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7 Worst Eating Habits on Thanksgiving

You're going to want to try and avoid these bad habits when Turkey Day rolls around.

What makes Thanksgiving such a unique holiday is that it's solely devoted to food. There aren't any gifts to be opened or costumes to be worn—you're just gathered around the table reflecting on all you're thankful for, as you eat a delicious meal. It's easy to see why it is such a beloved day and, in fact, around 46 million turkeys are eaten on Thanksgiving, according to the US Poultry and Egg Association. Clearly, a lot of people are feasting! And while there is nothing wrong with indulging, if you're trying to still work toward your weight-loss goals, there are some things you can do to make sure you stay on course.

Frankly, you just want to avoid the worst eating habits that most people often end up doing on Thanksgiving. To help you out, we've gone ahead and rounded up these not-so-great eating habits. That way you'll be fully prepared to enjoy Turkey Day without worrying that you're sabotaging any of your progress. While you're at it, be sure to try out these 21 Best Healthy Cooking Hacks of All Time.

Not eating all day.

raspberries oatmeal

We get it—you decide to skip breakfast and lunch, opting to wait to eat when the main meal of the day is served. You want to make room for all your favorite dishes, after all. But that plan can backfire. If you don't eat a satisfying meal at all during the day, you're going to end up over-indulging, serving yourself huge portions, and eating far more than you should in one sitting.

Only drinking alcohol.

woman pouring glass of wine

Holiday cocktails are oh so tempting and while having one drink is fine, you want to avoid drinking the entire day. It's no secret that alcoholic drinks are often high in calories and sugar, but there's a good chance you're not sipping on enough water if you're just going back to the spiked punch bowl or polishing off another bottle of wine. Drinking water before a meal actually helps prevent overeating and one study even found that overweight adults who drank water before meals actually lost three more pounds than those who didn't. So sipping on some water can help you lose weight—can't beat that!

Going back for more servings.

apple pie crumbs on white plate

The thing about Thanksgiving? There is food around all day long. So it makes sense that you keep filling your plate over and over again. But after enjoying one full plate of the main course, you're going to want to stop there and resist the urge to serve yourself a second, third, or even fourth helping of turkey and stuffing. This way, you'll avoid overeating, which is what you don't want to do on a holiday!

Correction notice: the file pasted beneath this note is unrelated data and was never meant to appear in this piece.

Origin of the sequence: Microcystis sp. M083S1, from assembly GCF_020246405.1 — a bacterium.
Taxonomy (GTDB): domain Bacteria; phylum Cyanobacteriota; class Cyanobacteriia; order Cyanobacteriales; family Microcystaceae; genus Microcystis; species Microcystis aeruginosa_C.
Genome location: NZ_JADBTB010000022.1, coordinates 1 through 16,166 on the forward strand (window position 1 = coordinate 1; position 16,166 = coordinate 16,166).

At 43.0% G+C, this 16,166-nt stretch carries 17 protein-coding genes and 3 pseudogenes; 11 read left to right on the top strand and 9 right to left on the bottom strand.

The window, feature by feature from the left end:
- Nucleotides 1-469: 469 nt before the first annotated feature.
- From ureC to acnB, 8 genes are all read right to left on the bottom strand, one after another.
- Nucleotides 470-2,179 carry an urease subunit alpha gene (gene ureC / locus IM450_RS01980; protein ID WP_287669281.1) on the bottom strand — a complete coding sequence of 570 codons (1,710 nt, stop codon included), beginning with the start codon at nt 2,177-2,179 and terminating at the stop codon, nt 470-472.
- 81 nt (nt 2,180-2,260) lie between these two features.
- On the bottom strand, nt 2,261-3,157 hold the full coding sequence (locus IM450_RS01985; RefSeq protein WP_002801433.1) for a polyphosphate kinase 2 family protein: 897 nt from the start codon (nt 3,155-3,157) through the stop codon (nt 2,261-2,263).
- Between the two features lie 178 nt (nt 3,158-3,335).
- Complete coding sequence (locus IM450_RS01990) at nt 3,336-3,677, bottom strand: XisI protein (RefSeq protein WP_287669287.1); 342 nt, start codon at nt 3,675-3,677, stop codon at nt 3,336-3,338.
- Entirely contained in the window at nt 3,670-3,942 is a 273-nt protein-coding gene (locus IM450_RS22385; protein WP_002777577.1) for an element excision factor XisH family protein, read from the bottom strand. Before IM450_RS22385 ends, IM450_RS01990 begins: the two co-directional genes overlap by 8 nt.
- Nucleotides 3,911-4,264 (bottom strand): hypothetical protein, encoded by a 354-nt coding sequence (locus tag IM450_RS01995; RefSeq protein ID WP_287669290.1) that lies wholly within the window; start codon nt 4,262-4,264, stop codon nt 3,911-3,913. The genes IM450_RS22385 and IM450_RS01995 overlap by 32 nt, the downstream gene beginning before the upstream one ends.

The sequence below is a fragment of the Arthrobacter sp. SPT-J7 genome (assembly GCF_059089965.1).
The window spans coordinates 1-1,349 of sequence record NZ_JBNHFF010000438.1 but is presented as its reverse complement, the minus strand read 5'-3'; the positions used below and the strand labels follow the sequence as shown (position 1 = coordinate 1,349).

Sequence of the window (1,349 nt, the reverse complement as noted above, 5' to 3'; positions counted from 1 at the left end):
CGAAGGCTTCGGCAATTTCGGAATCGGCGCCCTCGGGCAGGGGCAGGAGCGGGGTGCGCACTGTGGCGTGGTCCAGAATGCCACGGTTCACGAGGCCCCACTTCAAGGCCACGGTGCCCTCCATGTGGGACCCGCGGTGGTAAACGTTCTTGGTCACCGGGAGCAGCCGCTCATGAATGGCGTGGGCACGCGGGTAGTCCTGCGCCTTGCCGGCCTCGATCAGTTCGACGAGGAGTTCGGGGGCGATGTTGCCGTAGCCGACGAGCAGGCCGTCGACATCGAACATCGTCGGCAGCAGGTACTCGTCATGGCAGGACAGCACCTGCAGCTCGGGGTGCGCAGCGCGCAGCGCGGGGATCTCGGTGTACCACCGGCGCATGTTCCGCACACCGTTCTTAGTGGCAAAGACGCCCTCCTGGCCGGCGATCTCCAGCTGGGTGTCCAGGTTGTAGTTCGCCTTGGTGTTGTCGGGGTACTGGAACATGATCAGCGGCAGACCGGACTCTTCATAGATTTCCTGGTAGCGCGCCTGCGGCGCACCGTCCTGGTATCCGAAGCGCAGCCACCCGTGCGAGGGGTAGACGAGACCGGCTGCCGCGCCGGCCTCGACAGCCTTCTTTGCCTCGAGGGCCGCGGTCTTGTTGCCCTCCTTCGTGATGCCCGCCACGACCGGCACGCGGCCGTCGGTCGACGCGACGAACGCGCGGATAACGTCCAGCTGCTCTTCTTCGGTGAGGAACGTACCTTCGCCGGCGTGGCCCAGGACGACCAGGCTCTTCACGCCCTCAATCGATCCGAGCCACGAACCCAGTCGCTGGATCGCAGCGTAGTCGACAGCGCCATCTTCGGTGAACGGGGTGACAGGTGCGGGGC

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Not eating slowly.

harvest thanksgiving with friends

This goes hand-in-hand with avoiding eating all day. You want to make sure you don't eat too fast, either. Eating slowly has been proven to help you feel full quicker and one study even found that people who eat faster are more likely to gain weight and be at risk for developing metabolic syndrome.

Ignoring the vegetables.

green beans topped with almonds side dish

While there are plenty of yummy options to choose from—mashed potatoes, mac and cheese, and stuffing, to name a few—you want to remember to load up your plate with vegetables, too. Green greens, sweet potatoes, and even a side salad are great ways to get your fiber fix in.

Letting stress get to you.

stressed man head down in kitchen

The holidays are always a stressful time, and especially this year when you're most likely not seeing all of your family and friends together in person as you have before. It's understandable that tensions are high. Don't beat yourself up if a dish you cook doesn't turn out quite like you hoped, or someone is late to the family Zoom dinner call. Stress actually can lead you to crave food, and it's often comfort food that you want to load up on during times of stress. Try to keep calm, to prevent you from overindulging in multiple slices of pie.

Laying down after eating.

Young woman sleeping passed out on couch after watching tv with a food coma

The Thanksgiving "food coma" is all too real, and a big part of that is deciding to just lay on the couch after the big meal. Instead, you'll want to get up and move. Whether that means you're going on a walk outside or just having a dance party in your living room, just avoid laying down and turning on the TV. This way, you'll not only get your blood flowing to keep your energy up, but you'll even help with digestion.

Jennifer Maldonado
Jennifer Maldonado is a senior editor at Eat This, Not That!, specializing in food and health content. Read more about Jennifer
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